Jesuits: A Multibiography

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Counterpoint, Oct 1, 1997 - Biography & Autobiography - 582 pages
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In this account of the sweep of 500 years of world history, from the dungeons of the Vatican to the jungles of South America to the royal courts of Europe and Asia this multibiography tells of the growth of the Society of Jesus into Christendom's most powerful order. The often picaresque story takes us to the Paris of Rabelais, where Ignatius, with a handful of his fellow students, formed what would become the Society of Jesus. We follow Francis Xavier to Japan and Matteo Ricci to China. We watch as the Society grows, and as the Black Legend of a calculating, Machiavellian Jesuitry leads to its abolition in 1773 until it was restored 40 years later.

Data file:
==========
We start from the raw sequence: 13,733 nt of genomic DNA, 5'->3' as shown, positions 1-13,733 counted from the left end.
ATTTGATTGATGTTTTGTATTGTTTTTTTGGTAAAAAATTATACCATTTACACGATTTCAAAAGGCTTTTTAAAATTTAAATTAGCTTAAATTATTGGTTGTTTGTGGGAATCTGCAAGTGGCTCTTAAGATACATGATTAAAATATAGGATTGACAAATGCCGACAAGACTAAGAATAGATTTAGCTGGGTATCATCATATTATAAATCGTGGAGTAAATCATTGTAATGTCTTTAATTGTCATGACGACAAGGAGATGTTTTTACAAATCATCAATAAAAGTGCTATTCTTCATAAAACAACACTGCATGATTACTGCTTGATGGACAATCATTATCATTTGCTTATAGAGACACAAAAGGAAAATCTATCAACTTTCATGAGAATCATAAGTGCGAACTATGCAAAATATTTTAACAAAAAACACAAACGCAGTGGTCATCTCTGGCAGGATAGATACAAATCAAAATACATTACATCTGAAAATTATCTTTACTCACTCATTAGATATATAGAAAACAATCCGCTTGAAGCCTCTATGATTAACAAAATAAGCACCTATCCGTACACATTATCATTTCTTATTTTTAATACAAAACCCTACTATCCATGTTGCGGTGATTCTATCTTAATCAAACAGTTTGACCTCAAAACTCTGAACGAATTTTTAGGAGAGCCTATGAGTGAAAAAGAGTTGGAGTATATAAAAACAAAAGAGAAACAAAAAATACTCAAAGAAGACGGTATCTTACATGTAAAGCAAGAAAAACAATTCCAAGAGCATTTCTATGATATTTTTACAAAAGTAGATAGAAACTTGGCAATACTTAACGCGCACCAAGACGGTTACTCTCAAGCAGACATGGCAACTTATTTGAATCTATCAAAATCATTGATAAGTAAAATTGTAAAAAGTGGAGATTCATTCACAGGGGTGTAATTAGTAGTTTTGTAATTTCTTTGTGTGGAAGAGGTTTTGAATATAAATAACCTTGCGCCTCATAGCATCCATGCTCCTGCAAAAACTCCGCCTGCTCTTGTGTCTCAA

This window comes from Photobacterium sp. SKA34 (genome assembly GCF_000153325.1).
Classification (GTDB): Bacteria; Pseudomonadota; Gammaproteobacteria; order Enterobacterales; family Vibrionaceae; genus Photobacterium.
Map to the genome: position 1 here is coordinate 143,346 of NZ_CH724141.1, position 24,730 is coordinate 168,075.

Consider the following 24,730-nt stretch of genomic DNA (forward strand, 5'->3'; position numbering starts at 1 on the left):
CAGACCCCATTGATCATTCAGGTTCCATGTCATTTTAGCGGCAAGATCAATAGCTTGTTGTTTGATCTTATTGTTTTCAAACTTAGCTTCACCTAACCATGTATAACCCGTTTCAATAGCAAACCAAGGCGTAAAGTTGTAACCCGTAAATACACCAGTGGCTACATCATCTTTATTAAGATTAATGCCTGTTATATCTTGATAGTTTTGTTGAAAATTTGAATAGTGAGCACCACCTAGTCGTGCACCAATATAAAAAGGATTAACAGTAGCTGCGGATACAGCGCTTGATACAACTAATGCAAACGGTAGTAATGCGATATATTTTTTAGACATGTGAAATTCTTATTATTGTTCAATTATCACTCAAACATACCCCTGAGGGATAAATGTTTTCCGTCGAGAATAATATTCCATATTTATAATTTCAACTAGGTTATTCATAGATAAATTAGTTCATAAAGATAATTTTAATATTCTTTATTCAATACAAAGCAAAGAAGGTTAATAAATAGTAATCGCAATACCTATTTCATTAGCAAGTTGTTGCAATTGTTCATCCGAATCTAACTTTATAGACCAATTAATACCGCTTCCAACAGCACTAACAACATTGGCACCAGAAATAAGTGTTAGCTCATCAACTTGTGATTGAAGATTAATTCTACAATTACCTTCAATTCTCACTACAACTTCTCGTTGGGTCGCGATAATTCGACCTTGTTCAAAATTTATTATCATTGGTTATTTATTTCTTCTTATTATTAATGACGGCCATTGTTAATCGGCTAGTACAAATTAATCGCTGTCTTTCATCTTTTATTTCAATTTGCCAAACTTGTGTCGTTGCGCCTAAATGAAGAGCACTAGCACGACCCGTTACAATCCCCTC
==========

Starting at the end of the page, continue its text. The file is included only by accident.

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Jesuits: A Multibiography

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Lacouture, a French journalist and biographer (De Gaulle. Vol. 1: The Rebel, 1890-1944, LJ 11/15/90), here presents a series of biographies of prominent Jesuits from the founder, Ignatius of Loyola ... Read full review

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About the author (1997)

Jean Lacouture is a French journalist and historian.

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